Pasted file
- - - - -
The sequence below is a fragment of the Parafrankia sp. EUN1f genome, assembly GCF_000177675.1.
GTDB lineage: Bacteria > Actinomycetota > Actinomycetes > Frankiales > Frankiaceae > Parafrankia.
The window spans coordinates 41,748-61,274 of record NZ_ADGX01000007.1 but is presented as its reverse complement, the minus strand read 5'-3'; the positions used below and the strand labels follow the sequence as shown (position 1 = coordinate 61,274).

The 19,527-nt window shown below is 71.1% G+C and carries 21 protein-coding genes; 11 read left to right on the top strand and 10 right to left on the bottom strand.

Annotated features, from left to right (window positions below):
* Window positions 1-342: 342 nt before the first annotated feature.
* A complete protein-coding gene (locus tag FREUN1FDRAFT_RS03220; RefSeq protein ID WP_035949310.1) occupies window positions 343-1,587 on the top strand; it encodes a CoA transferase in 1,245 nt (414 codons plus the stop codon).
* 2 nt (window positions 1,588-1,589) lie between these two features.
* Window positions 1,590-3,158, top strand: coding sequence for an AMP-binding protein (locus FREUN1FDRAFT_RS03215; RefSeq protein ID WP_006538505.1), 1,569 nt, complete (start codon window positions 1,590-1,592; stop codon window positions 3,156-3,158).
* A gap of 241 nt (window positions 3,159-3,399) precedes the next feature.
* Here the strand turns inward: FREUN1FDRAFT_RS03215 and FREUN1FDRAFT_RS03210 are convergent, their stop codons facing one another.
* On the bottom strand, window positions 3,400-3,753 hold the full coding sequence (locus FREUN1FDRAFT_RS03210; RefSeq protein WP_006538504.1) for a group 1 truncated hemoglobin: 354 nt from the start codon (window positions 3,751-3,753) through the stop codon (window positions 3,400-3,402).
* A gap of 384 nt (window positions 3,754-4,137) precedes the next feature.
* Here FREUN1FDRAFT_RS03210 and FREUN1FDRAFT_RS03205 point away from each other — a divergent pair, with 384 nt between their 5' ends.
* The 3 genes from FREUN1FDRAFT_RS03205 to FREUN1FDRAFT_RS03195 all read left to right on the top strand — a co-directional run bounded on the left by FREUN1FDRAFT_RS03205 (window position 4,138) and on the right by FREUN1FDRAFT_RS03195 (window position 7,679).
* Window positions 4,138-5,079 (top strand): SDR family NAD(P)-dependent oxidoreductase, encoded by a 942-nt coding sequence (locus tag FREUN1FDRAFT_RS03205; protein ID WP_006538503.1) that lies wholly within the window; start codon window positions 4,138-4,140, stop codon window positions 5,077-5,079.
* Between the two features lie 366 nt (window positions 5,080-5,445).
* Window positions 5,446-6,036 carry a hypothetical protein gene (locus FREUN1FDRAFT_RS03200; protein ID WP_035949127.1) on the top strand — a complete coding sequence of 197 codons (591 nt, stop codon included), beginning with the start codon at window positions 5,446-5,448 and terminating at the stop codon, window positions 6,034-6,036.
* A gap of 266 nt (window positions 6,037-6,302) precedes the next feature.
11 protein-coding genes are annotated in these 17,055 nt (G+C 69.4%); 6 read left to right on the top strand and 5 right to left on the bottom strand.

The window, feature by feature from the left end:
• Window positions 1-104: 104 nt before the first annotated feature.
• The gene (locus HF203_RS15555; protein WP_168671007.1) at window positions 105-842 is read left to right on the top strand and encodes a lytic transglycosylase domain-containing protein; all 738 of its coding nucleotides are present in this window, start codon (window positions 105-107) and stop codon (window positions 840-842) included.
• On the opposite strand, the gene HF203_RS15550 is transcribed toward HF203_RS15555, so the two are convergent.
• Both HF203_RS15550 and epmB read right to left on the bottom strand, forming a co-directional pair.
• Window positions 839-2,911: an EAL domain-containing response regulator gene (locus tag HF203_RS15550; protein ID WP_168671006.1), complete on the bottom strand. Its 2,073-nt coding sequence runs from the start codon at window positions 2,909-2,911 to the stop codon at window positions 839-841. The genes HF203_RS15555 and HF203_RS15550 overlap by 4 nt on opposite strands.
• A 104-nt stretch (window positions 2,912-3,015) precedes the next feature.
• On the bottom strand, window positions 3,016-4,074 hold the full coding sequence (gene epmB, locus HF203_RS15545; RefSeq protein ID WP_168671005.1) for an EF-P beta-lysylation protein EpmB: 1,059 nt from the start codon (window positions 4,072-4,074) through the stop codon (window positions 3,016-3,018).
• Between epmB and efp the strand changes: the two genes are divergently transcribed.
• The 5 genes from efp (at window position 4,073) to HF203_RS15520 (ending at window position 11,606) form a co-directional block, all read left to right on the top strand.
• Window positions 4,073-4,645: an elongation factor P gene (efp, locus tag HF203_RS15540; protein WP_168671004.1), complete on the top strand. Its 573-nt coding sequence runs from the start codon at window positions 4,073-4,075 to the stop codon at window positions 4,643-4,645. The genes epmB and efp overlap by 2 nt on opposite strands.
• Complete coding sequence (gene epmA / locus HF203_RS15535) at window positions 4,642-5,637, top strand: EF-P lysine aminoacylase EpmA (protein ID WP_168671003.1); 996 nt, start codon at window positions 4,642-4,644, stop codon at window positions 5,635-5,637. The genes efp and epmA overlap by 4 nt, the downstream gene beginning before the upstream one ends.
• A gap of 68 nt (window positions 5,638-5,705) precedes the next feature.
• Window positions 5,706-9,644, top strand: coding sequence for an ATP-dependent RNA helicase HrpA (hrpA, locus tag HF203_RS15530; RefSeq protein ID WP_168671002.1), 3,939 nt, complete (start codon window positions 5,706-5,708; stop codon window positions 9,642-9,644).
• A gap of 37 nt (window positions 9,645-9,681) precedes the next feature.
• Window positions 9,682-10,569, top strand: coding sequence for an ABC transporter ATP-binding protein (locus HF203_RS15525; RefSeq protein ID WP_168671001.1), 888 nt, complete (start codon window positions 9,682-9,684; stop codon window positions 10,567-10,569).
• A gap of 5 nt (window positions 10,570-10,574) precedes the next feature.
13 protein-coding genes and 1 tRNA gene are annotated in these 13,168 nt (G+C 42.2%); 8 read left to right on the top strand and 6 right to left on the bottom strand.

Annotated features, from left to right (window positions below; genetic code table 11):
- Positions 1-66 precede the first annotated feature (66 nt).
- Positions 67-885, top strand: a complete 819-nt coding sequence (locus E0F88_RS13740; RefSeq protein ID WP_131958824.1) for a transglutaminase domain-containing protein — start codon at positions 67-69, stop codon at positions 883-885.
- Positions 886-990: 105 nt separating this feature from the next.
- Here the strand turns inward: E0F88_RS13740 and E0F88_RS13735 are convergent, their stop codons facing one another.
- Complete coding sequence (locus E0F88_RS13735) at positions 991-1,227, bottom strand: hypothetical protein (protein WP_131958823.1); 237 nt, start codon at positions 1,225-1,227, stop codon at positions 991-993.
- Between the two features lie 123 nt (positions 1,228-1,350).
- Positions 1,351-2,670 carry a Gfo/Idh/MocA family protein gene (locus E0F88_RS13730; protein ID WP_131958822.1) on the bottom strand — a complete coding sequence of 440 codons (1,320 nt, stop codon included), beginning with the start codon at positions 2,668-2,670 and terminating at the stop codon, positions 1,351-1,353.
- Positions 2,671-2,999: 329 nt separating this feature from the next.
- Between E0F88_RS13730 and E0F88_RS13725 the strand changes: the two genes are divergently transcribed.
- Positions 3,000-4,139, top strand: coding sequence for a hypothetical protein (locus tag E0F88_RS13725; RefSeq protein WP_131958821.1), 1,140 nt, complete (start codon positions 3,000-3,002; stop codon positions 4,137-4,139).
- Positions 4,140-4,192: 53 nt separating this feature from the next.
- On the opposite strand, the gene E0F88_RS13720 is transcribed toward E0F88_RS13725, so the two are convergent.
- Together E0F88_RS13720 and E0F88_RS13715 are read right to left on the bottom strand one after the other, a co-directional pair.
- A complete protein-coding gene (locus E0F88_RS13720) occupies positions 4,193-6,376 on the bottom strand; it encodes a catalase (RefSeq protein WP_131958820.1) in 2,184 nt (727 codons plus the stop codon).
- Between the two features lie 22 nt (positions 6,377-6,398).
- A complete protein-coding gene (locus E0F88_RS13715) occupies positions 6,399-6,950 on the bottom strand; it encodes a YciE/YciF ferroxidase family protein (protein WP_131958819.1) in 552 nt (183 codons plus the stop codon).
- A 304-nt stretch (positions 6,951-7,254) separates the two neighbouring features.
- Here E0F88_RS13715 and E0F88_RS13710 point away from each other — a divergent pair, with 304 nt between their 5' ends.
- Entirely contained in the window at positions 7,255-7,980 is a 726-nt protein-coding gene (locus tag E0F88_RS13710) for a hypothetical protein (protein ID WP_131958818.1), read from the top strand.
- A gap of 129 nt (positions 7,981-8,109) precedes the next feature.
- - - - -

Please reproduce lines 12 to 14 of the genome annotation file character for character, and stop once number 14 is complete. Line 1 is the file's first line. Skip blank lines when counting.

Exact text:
* On the bottom strand, window positions 3,400-3,753 hold the full coding sequence (locus FREUN1FDRAFT_RS03210; RefSeq protein WP_006538504.1) for a group 1 truncated hemoglobin: 354 nt from the start codon (window positions 3,751-3,753) through the stop codon (window positions 3,400-3,402).
* A gap of 384 nt (window positions 3,754-4,137) precedes the next feature.
* Here FREUN1FDRAFT_RS03210 and FREUN1FDRAFT_RS03205 point away from each other — a divergent pair, with 384 nt between their 5' ends.